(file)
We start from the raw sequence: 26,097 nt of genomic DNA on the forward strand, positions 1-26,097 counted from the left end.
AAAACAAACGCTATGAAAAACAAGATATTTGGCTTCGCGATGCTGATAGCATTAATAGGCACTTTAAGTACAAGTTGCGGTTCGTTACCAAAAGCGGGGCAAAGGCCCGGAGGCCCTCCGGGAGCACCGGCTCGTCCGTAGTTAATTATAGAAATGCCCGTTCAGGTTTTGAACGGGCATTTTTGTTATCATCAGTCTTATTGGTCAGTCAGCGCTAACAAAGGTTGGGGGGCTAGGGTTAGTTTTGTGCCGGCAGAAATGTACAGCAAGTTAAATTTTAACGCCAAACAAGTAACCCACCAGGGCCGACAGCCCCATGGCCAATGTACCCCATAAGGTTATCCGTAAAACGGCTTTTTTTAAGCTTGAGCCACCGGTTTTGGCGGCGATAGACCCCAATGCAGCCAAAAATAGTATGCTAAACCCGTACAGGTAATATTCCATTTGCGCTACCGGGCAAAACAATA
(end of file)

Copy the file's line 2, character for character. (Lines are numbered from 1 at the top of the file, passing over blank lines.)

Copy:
AAAACAAACGCTATGAAAAACAAGATATTTGGCTTCGCGATGCTGATAGCATTAATAGGCACTTTAAGTACAAGTTGCGGTTCGTTACCAAAAGCGGGGCAAAGGCCCGGAGGCCCTCCGGGAGCACCGGCTCGTCCGTAGTTAATTATAGAAATGCCCGTTCAGGTTTTGAACGGGCATTTTTGTTATCATCAGTCTTATTGGTCAGTCAGCGCTAACAAAGGTTGGGGGGCTAGGGTTAGTTTTGTGCCGGCAGAAATGTACAGCAAGTTAAATTTTAACGCCAAACAAGTAACCCACCAGGGCCGACAGCCCCATGGCCAATGTACCCCATAAGGTTATCCGTAAAACGGCTTTTTTTAAGCTTGAGCCACCGGTTTTGGCGGCGATAGACCCCAATGCAGCCAAAAATAGTATGCTAAACCCGTACAGGTAATATTCCATTTGCGCTACCGGGCAAAACAATA